Brazil: Interview with peasants of the Revolutionary Area Renato Nathan

We publish an unofficial translation of the interview published in A Nova Democracia.

Brazil: Interview – Peasants report on the Revolutionary Area Renato Nathan in the Midst of Eviction Threats

In an interview in the Revolutionary Area Renato Nathan in Messias/Lajeiro, in the midst threats of eviction from the judiciary, peasants organized by the League of Poor Peasants (LCP) for almost two decades told us about their life, production and struggle. A peasant told us the following about his production:

“We arrived here and arrived to the forest, right? There was no owner and so on… And we started planting coconut trees, planting oranges, cashews, mangoes, acerola, soursop, cassava, corn… Two cows of milk to make cheese to sell… That we also survive on cheese, which we sell here every day. And you sell it to the people right here in the city, right… And some chickens, some goats back there…. And two fish tanks, which is normal, right? A little turkey, something… And an old cart to work with, right? And so we get on with our lives… We don’t live on subsistence, we feed the city. […] because the city depends on us here.”

Demonstrating in his speech the importance of the Revolutionary Area, not only for the peasants themselves, but for city residents in general who benefit from peasant production. Another peasant told us what it was like in the region before the popular distribution:

“Well, when I got here, there was actually nothing here. There was nothing here, there wasn’t a jackfruit tree, there wasn’t anything for you to stand under. What was there was just grass, just grass and bushes. That was what existed here in Lajeiro. So… We arrived, there were some people there who started to plant a small field there, but they couldn’t harvest… They planted, some stole. Then there was a multiply of animals, then of humans. I wasn’t there, but they found a corps somewhere, they called the police and so on… every now and then I found people dumped here, in this area here, because it was uninhabited, this place was uninhabited.”

We asked about the League of Poor Peasants and one of the interviewees responded with his assessment of the peasant movement:

“Very good! Look, the League, this League here is a family. It’s a family together, because no one has power just because they’re president, nor does anyone grow more than anyone else. Because he is one, like the leader himself, who is a fighter. Ali is a fighter, he only lives struggling for others. And it’s not a battle for him, but a battle for others, right? Like many in the League, right? Did you understand? It only takes the land for the people to work. Living together, I think it’s very good, very, very, very good. There’s no need to talk about the coordinating partner, my friend. No, she doesn’t speak like president to anyone, she speaks like, like everyone else. The league is very good.”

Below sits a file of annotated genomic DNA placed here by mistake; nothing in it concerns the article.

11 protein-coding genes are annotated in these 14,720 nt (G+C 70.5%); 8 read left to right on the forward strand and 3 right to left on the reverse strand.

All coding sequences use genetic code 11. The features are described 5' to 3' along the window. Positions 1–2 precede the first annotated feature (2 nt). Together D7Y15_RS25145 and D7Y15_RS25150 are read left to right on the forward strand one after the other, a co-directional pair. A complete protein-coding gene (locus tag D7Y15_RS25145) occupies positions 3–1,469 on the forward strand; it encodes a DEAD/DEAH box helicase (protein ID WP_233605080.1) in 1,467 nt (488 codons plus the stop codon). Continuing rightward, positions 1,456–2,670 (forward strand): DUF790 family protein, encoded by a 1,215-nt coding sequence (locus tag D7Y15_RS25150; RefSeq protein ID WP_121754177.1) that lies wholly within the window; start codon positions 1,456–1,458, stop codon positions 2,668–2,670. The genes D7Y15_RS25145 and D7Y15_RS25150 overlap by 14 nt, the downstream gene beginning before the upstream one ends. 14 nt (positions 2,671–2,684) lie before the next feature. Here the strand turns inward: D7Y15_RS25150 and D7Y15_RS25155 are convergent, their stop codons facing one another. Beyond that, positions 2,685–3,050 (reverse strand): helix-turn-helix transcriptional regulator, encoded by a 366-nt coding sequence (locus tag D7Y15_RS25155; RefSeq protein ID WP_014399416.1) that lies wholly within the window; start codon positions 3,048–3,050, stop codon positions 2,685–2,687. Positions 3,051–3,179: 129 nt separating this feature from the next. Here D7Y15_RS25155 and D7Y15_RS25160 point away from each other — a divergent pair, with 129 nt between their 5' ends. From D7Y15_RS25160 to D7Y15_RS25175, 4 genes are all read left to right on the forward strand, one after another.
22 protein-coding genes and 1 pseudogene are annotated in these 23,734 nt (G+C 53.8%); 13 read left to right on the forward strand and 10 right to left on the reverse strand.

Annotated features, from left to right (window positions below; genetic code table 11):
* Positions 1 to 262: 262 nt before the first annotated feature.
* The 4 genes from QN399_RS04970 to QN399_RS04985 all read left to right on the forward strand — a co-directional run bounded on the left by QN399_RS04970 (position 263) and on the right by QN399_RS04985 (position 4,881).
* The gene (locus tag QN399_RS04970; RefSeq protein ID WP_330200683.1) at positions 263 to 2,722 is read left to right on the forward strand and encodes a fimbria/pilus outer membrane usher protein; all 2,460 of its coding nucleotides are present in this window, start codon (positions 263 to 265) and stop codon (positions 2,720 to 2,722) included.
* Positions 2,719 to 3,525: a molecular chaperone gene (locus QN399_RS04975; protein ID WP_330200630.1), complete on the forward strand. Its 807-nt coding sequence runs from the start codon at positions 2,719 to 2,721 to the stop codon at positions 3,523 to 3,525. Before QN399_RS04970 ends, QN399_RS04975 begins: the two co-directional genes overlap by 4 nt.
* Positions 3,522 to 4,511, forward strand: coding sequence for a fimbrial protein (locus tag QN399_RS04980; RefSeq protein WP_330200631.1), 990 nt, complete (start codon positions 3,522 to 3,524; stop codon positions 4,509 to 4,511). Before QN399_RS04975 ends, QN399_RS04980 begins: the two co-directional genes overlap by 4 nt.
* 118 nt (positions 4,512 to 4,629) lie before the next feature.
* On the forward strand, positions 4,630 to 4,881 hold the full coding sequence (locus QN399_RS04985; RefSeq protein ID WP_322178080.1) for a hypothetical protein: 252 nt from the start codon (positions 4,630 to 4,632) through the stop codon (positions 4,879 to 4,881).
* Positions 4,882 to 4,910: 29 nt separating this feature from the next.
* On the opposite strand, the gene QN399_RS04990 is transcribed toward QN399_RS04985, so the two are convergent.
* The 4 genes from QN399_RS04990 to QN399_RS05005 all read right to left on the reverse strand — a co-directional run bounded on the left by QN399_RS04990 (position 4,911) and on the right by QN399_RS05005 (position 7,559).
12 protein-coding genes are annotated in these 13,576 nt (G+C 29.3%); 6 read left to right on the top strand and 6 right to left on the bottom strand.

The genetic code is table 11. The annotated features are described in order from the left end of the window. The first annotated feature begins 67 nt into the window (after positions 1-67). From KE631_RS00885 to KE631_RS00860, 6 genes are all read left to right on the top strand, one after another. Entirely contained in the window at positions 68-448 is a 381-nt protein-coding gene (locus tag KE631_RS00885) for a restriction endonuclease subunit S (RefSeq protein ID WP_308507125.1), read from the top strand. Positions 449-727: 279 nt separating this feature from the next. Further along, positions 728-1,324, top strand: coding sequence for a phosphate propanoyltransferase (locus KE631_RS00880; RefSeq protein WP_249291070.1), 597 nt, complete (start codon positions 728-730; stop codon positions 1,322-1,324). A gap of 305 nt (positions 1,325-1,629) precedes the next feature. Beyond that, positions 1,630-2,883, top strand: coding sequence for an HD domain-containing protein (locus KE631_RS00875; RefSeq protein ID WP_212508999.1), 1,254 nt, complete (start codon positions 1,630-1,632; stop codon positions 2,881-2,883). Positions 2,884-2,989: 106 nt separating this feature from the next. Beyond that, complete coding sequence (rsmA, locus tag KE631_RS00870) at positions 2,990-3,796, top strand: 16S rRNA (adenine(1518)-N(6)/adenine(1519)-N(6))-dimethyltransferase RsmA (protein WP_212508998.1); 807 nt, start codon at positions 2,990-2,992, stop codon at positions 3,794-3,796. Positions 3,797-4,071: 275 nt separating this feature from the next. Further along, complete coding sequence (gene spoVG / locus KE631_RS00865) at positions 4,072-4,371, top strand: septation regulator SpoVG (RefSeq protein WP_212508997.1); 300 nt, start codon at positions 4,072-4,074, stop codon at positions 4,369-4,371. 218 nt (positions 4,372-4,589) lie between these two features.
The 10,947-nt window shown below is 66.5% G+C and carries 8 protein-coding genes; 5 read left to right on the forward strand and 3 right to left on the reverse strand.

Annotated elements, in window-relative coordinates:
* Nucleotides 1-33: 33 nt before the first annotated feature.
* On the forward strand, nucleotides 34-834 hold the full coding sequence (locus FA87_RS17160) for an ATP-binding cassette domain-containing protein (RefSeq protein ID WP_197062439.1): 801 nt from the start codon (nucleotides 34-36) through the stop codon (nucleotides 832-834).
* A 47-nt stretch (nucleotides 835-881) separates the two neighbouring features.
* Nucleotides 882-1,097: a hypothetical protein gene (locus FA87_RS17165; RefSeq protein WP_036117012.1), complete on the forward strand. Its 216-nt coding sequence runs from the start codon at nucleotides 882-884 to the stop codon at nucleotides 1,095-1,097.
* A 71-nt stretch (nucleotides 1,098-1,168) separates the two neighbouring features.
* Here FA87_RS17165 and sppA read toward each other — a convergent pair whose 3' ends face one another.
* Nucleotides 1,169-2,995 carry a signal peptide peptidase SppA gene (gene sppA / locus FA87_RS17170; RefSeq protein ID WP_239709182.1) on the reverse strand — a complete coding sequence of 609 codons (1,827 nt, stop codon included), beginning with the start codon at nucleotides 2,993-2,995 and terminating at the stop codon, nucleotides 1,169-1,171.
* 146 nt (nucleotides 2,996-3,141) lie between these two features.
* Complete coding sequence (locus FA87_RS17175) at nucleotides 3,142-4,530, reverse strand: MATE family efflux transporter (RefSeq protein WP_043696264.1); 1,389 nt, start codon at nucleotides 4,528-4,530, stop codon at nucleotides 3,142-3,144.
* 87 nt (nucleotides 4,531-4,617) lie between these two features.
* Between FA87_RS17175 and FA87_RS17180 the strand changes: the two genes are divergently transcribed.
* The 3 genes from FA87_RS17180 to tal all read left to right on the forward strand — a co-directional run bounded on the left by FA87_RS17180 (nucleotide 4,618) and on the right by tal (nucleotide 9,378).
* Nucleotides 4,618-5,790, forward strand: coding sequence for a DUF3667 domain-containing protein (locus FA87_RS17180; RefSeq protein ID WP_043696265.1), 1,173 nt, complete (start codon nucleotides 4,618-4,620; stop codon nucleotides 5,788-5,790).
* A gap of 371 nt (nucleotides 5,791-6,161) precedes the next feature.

With great indignation, one of them responded to us about those who want to deny that that land belongs to the peasants:

“No one should tell me to my face, they’re going to end up in hell, with bullet… The guy to call me a lazy homeless has to be a real man because it’s not easy… We live in this struggle to struggle for our daily bread as we all live here, like a homeless who comes to say that you are homeless… especially people who have nothing to do with the land. Those who say this are those who have nothing to do with it, who defend the owners of the factories who don’t live on the land, who are jealous, who are angry… then they keep saying that. We have a lot of people there in Messias who say “ah, because these people really have to leave, they keep taking what belongs to the plant”… But they don’t say it in front of us because if they say it… I know they won’t say it. If you ask, they say “no, but that’s okay…”

Regarding the struggle against threats of eviction, one of the peasants told us about their long struggle against successive attacks and their willingness to struggle:

“There have already been five, apart from this threat now. It already defeated five. Because here, we came here… And we stayed here, for a year or so, we lived it for two years, and we were always building. And the League always supports us, gives us support and seeks reality. The League said we will struggle until the end.”

At the end of the interview, we were able to perceive the climate of revolt among the peasants in the face of yet another eviction attempt by the mill owners. One of the peasants stated:

“What I had, I sold to invest here, is what you see here in the enclosure. The little things I had to invest, that’s it. You don’t have a house, if you say “today… – God forbid! – I’m going to leave Lajeiro”, I’m going to stay on the street. So I say today, in this interview that I’m recording. Here I ask God that God takes the lead and that nothing bad comes. Because here, to get me out of here, you have to have good troops. Because otherwise there will be a conflict, there will be bullets and fire, because what else am I going to do if I have to leave?”

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